Stories We Tell is filled with these sorts of constructions. Even the editing of the film often highlights the differences in perception of the same events by all the different people who witnessed them. There are few things that anybody can 100% agree on. Amazingly, though, this isn’t just some Rashomon-esque exercise. The film truly lets the audience in on the stories being told. We feel their emotion. The film is often hilarious, but often very sad and moving. The film even addresses its own nature, posing the question of whether it might just be a form of therapy through documentary. That may be the case, but I’m so glad the documentary came out of it. It’s easily the best film I’ve seen at TIFF so far this year, though I still have many more days of movies to go.
Sarah Polley got up on stage after the film and brought along pretty much her entire family, including both fathers. It was pretty crazy. They answered a few questions, often adding even more insight into how all these people feel about the events in question. It was pretty wonderful. But from there I had to jet off to the Cineplex Yonge and Dundas where Ryan McNeil was holding a seat for me at Like Someone in Love.
Like Someone in Love
Abbas Kiarostami’s Close-Up is one of my favourite films of all time. Certified Copy was one of my favourites from last year. This year he brings a film I’m left scratching my head over. Set in Japan, Like Someone in Love is about a call girl who goes to meet an elderly man, who later drives her to school and pretends to be her grandfather when her boyfriend assumes that’s who he is. Of course, the plot of a Kiarostami film is hardly the most important thing. Like with his other films, this one is all about conversations and reactions. Lots of driving around Tokyo, and lots of static shots of people not doing all that much except reaction to each other and their situation.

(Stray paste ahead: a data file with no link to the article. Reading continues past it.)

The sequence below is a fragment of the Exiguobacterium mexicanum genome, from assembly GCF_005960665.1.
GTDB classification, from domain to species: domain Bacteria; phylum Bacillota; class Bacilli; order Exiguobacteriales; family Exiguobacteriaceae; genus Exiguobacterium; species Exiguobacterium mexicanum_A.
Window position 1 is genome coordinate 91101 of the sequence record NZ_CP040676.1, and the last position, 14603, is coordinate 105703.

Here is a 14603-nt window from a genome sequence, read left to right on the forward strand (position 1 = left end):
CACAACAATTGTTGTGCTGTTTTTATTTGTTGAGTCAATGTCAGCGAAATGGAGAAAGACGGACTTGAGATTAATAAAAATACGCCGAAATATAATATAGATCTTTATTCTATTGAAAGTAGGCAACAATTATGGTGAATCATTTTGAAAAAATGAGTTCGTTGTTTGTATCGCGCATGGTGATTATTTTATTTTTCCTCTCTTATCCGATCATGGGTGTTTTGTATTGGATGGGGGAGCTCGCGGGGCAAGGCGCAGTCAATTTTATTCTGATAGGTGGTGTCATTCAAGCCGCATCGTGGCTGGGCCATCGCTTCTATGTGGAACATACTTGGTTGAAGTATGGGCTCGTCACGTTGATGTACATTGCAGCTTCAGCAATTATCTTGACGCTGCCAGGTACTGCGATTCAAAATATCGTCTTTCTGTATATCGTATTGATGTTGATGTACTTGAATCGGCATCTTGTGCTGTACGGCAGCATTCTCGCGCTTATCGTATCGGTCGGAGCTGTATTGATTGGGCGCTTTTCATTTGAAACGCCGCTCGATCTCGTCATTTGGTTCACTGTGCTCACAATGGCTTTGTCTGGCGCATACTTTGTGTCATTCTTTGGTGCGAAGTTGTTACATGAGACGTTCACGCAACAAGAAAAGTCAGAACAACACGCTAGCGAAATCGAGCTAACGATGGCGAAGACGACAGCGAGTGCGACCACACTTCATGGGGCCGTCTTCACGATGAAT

I guess in that sense I quite enjoyed Like Someone in Love. I was drawn in to every scene. Each one was nicely conceived and constructed. But…
It doesn’t come together. The ending of the film suggests some massive themes at work in the film, but I rack my brain to understand what those themes might be. It’s as though the film has all the right pieces but lacks the connective tissue. After Certified Copy I was definitely left wondering what I’d just seen, but I very quickly started to make the thematic connections which ultimately made the film stand out as a beautiful work. Like Someone in Love left me confused, but even hours later I’m still confused. What was Kiarostami telling me? What did he want me to see in these characters and their predicament? As it stands, the film works for me only as an exercise in construction and shock, with not much else to back it up. A well-made film, but one that doesn’t seem to serve as much else. Then again, maybe a second viewing will bring to light all the film seemed to be missing. I don’t want to write it off too quickly.
Anyway, that film happened. It left me in an odd state for the rest of the night as I journeyed home to get some more sleep ahead of a big day set to include Paul Thomas Anderson’s The Master.
As always, you can keep tuned to this blog for more TIFF’12 coverage, as well as real-time coverage of the festival by following me on Twitter @CoreyAtad. And, of course, you can keep tabs on my shifting TIFF’12 schedule by heading over to my TIFFr page.